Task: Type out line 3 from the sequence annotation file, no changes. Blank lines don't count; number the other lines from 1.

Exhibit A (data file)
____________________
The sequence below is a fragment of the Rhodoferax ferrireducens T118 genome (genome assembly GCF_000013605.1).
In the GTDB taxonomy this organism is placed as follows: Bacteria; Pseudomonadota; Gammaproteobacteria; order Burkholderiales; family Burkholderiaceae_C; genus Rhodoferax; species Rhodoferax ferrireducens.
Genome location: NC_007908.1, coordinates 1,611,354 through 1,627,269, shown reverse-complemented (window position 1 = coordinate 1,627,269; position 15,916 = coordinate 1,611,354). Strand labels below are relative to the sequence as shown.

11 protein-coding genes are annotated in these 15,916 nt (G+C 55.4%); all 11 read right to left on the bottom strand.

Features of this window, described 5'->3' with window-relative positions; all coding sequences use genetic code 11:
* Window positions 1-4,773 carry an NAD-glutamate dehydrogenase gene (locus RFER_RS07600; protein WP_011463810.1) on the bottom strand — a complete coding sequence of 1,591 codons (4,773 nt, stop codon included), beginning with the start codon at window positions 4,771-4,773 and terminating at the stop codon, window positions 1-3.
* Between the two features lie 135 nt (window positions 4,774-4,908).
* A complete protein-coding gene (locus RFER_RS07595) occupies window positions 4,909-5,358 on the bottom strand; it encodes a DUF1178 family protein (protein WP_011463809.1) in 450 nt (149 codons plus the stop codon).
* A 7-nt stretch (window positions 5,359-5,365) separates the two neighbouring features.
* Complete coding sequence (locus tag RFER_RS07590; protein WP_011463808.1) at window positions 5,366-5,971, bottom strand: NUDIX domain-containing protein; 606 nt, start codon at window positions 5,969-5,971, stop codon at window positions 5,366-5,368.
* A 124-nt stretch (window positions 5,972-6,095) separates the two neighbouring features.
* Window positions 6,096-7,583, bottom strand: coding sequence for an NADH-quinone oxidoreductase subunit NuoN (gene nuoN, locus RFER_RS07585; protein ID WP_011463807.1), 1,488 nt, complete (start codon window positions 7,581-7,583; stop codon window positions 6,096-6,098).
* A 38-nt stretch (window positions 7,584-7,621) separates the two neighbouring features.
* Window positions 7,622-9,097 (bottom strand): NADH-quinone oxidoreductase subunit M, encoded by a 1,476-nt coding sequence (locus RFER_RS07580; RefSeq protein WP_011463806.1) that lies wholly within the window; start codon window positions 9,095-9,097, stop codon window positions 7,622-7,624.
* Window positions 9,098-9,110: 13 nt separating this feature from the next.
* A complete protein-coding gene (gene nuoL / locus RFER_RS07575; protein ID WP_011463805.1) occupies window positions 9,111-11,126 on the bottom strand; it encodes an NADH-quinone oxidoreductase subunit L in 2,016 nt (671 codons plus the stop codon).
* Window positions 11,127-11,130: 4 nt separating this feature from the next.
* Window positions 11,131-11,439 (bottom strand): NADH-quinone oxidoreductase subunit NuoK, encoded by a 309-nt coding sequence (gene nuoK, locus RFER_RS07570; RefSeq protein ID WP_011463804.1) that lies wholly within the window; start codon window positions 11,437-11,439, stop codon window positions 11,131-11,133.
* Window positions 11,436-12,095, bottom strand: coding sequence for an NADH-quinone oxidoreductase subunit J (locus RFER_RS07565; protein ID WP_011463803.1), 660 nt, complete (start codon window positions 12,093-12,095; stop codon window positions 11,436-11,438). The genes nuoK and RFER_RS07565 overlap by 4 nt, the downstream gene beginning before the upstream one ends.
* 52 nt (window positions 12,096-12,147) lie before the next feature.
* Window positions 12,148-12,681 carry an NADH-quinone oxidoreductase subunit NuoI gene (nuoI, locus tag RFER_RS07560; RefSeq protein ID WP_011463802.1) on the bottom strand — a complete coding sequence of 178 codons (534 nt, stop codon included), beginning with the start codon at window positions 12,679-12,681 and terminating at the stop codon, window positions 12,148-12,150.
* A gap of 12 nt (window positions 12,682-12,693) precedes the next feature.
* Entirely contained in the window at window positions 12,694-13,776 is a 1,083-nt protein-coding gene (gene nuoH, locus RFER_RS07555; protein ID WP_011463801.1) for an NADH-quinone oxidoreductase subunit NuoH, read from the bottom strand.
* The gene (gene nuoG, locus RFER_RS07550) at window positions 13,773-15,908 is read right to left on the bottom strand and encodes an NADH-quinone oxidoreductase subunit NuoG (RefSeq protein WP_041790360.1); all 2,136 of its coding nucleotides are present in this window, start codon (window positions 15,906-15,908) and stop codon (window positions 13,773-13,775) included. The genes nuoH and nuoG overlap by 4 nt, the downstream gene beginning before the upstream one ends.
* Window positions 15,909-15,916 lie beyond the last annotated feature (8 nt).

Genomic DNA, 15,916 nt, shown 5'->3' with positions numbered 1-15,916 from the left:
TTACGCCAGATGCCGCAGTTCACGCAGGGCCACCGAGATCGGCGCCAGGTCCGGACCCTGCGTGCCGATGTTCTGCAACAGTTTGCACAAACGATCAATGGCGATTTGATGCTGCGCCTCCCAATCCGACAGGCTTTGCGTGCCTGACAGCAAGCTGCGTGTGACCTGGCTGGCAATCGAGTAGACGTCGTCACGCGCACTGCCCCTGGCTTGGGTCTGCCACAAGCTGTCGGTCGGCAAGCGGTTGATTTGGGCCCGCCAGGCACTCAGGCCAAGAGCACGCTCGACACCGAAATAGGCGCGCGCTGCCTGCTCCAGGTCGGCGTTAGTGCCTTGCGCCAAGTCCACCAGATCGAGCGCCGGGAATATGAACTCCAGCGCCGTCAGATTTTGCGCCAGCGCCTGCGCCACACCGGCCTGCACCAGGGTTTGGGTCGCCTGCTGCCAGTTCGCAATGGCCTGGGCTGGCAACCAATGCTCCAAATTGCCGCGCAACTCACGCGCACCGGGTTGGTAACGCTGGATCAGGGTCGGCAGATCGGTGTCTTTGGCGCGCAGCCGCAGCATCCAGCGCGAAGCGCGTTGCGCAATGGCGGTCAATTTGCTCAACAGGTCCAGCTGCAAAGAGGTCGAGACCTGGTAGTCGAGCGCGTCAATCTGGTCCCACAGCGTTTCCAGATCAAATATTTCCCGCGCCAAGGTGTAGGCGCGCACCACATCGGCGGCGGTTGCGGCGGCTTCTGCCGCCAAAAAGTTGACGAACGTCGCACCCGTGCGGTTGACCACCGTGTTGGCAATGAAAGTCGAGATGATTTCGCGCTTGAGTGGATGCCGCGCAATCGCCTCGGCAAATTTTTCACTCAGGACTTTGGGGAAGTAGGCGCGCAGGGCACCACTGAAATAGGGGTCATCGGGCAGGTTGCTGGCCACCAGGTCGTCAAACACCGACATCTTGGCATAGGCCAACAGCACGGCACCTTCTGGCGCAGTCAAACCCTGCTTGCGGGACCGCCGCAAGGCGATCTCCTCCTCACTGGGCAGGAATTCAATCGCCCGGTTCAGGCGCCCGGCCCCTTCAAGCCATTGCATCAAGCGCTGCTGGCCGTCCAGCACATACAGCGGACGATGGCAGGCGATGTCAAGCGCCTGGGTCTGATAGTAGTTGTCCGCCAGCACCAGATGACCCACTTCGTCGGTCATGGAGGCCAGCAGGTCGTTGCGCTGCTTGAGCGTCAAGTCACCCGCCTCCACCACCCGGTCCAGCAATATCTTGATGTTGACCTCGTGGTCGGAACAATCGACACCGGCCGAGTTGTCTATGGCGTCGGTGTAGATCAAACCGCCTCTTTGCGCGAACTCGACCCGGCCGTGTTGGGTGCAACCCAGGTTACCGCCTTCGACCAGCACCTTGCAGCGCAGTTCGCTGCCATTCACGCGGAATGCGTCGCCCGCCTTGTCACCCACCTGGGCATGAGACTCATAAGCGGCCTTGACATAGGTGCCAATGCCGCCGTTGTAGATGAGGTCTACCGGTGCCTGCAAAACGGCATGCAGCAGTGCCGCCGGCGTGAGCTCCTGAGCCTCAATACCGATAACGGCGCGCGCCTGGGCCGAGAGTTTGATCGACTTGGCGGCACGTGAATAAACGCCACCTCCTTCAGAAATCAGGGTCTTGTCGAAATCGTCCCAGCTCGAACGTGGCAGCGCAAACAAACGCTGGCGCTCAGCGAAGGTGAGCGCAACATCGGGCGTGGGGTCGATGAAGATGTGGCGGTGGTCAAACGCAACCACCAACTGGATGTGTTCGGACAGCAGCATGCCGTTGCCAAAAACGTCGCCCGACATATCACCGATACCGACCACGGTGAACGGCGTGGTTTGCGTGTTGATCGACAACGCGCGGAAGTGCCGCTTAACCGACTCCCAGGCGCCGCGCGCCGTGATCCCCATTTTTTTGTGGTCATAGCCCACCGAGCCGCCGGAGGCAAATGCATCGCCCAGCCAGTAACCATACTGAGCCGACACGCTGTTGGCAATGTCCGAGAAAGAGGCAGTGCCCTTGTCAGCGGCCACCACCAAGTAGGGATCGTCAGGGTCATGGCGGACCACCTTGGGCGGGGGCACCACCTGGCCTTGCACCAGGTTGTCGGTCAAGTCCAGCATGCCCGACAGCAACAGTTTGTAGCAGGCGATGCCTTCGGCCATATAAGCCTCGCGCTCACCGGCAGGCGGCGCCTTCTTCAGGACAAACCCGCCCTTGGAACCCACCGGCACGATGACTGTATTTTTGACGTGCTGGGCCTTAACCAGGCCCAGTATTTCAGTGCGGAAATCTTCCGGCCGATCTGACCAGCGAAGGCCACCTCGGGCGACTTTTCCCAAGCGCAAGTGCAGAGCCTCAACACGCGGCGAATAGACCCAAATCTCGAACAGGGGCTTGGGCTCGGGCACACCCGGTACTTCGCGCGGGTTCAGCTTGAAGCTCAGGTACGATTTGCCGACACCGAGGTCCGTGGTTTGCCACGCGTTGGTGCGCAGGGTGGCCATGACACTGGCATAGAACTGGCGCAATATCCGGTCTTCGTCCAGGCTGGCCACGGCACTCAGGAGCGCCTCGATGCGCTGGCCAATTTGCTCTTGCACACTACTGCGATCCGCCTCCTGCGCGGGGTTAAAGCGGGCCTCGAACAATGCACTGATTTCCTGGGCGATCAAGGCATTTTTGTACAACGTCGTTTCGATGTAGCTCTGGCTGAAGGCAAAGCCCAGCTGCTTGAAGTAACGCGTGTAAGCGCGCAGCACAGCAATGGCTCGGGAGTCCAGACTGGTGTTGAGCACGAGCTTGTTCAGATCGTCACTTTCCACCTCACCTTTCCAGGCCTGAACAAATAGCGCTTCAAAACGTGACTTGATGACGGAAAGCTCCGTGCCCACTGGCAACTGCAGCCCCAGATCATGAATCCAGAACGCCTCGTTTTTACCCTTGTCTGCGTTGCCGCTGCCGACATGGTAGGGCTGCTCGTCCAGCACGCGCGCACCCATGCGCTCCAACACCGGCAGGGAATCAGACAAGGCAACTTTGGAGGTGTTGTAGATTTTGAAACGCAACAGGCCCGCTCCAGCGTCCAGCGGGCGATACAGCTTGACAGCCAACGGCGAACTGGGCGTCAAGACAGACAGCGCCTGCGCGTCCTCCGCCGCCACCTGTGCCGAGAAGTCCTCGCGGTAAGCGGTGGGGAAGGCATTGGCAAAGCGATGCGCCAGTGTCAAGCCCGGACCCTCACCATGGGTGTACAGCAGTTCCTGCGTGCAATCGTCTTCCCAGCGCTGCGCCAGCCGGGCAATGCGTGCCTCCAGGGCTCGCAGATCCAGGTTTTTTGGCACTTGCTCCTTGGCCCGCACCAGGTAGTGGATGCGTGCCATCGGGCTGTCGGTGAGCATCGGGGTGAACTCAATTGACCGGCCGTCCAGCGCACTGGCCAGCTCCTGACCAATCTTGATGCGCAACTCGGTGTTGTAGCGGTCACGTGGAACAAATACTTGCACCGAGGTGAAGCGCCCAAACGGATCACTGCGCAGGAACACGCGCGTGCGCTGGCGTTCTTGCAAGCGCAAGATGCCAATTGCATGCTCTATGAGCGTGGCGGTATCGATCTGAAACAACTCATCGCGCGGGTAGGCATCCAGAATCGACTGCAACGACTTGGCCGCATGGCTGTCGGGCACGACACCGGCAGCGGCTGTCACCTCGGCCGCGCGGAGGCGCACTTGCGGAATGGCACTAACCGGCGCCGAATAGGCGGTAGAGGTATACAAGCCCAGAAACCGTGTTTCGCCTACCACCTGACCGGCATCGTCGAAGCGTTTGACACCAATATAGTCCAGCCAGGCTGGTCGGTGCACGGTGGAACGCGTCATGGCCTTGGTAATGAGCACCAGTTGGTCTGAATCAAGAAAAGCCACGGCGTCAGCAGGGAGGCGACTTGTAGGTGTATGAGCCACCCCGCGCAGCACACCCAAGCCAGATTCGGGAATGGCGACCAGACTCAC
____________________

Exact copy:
Genome location: NC_007908.1, coordinates 1,611,354 through 1,627,269, shown reverse-complemented (window position 1 = coordinate 1,627,269; position 15,916 = coordinate 1,611,354). Strand labels below are relative to the sequence as shown.